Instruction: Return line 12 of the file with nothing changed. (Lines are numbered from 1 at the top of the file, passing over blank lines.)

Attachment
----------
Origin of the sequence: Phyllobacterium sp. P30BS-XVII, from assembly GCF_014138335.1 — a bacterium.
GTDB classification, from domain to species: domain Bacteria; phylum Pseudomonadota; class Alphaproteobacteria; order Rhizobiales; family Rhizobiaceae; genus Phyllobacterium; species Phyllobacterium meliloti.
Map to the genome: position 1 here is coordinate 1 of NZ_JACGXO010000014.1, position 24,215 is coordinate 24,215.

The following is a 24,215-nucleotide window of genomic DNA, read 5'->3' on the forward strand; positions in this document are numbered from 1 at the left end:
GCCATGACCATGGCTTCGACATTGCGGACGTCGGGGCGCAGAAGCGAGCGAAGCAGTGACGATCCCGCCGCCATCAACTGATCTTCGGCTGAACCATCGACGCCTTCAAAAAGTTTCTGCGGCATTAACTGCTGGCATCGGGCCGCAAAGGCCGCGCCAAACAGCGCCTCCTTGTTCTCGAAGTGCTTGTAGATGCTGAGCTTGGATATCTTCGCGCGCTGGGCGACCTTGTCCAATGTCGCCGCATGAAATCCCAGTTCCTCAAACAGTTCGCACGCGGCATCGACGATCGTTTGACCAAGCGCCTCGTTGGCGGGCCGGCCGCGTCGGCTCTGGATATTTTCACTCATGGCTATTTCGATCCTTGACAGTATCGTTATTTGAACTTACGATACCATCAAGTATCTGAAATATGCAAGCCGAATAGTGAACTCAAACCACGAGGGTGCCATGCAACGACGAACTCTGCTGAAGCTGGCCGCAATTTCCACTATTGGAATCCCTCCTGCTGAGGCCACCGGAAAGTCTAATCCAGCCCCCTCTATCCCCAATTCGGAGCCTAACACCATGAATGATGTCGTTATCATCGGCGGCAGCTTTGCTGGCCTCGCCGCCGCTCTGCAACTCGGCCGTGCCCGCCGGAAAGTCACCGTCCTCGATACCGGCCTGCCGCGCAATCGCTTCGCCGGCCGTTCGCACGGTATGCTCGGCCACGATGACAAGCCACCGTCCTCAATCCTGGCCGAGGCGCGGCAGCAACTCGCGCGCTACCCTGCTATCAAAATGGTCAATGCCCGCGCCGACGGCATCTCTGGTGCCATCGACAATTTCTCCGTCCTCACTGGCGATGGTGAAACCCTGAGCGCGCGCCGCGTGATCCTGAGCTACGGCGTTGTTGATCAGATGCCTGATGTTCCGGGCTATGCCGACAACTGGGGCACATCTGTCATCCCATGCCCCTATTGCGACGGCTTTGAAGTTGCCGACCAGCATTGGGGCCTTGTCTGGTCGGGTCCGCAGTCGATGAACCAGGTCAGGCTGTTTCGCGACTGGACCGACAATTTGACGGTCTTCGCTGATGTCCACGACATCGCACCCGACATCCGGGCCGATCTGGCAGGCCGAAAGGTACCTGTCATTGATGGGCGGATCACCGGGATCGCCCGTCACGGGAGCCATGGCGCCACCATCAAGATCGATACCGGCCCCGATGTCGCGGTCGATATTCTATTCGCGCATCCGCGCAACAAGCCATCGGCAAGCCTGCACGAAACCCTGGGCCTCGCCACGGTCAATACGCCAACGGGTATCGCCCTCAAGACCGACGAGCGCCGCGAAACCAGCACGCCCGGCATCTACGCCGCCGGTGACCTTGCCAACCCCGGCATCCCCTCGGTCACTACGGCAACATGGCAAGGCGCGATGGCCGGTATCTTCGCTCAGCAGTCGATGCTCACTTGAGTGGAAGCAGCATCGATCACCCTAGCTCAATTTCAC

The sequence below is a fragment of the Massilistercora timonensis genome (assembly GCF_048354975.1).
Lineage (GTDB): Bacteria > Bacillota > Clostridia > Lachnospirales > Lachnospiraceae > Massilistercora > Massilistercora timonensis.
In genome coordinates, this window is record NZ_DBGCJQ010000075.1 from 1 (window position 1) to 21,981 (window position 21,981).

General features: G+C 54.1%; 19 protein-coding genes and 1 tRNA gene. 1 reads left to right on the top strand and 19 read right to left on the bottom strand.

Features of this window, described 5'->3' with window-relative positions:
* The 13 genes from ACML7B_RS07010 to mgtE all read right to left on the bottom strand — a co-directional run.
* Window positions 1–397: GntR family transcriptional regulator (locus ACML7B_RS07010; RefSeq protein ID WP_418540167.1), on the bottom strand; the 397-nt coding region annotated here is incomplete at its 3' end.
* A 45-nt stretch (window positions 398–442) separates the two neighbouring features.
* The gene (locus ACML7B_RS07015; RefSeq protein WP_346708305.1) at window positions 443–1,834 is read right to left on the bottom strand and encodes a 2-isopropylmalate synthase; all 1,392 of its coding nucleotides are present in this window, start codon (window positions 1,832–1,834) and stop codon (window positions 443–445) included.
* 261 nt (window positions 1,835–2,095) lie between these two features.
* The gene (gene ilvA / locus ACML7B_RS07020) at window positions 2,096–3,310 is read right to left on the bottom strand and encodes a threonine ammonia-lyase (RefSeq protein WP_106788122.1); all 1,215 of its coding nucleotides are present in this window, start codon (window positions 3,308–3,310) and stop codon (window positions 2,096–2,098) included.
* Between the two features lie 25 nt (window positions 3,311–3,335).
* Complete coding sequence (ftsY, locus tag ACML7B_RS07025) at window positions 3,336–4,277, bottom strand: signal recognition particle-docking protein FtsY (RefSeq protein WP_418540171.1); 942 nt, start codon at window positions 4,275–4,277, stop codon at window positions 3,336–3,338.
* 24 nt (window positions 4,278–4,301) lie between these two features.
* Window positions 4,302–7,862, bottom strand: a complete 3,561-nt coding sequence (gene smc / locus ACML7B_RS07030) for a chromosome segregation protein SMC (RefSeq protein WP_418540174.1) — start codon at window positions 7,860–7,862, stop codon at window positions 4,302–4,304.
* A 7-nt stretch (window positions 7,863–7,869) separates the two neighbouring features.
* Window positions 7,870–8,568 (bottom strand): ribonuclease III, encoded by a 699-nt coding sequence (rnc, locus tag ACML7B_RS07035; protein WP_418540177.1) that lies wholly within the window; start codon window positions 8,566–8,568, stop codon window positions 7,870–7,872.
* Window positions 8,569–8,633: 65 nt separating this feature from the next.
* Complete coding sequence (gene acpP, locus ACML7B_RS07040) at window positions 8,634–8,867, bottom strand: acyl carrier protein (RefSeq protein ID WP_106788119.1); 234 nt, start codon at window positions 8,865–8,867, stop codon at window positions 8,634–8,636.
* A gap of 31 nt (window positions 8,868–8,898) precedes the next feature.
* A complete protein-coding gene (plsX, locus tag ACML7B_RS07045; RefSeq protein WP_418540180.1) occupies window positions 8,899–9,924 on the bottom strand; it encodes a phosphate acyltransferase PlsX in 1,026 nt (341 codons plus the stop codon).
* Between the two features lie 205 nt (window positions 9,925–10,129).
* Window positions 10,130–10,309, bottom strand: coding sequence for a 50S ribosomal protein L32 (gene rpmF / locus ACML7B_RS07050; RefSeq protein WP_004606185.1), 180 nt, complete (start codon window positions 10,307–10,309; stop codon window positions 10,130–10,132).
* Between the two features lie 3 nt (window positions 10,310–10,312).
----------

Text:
* Window positions 1–397: GntR family transcriptional regulator (locus ACML7B_RS07010; RefSeq protein ID WP_418540167.1), on the bottom strand; the 397-nt coding region annotated here is incomplete at its 3' end.